RESEARCHRURAL & AGRIBUSINESS

Appetite for agri finance surge as investment returns strengthen

Photo: Igor Stevanovic
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DESPITE challenges in the global supply chains, Australia’s agriculture industry is harvesting strong rates of investment as it experiences an abundant season for farmers and the broader economy, which has seen financing demand surge.

According to Commonwealth Bank’s Regional and Agribusiness division, the agriculture sector is bringing in healthy returns that are boosting the nation’s economy at large and confidence in regional communities.

“Despite the widespread disruptions that we’ve seen over the past year, it’s positive to see the agriculture industry expanding and adapting to take a leading role in the nation’s economy,” said Paul Fowler, executive general manager of regional and agribusiness.

Beyond just positive seasonal conditions, resulting in generous crops, the sector is also being buoyed by increasing rural property prices, low interest rate and government incentives, all of which are enabling farmers themselves to invest into their own growth.

Rabobank recently reported shrinking agricultural land availability, excellent seasonal conditions and commodity pricing, are expected to push up land prices for at least the next five years, with the sharpest growth to 2023.

“We’re seeing agribusinesses take the opportunities that have come from the past year and examine their operations, implement new ideas and innovative solutions to support their business goals,” said Fowler.

So far in FY22, financing for agriculture machinery has increased by 25% when compared to the same time last year, led by the Northern Territory which saw a 138% increase, Victoria which was up 60% and Queensland which was up 49%.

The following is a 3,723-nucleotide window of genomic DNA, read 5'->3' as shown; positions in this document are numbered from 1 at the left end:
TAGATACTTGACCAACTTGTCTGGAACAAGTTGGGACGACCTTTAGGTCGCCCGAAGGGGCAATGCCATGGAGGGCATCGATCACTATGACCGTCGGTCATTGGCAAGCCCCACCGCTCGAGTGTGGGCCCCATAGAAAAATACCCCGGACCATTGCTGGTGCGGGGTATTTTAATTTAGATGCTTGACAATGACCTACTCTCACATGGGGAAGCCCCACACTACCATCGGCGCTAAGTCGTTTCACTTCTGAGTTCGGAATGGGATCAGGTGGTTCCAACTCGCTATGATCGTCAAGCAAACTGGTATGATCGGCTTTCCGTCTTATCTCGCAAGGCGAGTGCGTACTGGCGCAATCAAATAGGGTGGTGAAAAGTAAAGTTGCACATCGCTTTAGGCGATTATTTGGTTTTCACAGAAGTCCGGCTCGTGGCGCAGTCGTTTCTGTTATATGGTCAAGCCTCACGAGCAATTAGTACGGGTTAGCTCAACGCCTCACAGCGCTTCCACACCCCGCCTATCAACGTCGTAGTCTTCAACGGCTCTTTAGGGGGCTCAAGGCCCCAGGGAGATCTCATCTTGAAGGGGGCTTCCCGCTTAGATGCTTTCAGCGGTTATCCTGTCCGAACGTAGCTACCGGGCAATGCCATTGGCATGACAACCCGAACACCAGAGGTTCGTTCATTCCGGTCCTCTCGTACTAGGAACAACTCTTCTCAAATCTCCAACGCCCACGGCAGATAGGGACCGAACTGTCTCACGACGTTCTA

“Although there have been challenges getting new assets into the country due to global shipping delays, businesses have remained optimistic and we expect the high confidence to continue into 2022 and beyond,” added Fowler.

Likewise, financing for wine making equipment has risen by 152% over the same period, with headers up 101%, ag bins up 65% and all-terrain vehicles up 46%.

“Over the past 18 months, we’ve needed to make some adjustments to how we operate, incorporating more forward planning to manage the surge of demand we’ve seen for ag machinery,” said Drew Hawkins, CEO of Total Ag Solutions Pty Ltd.

In September, agricultural production was anticipated to reach a record gross value of $73.0 billion in 2021-22, breaking the $70 billion mark for the first time in history.

“With delays in overseas production and shipping, we’ve done more advance ordering to ensure we’re able to meet the incredible investment taking place across the industry,” added Hawkins.

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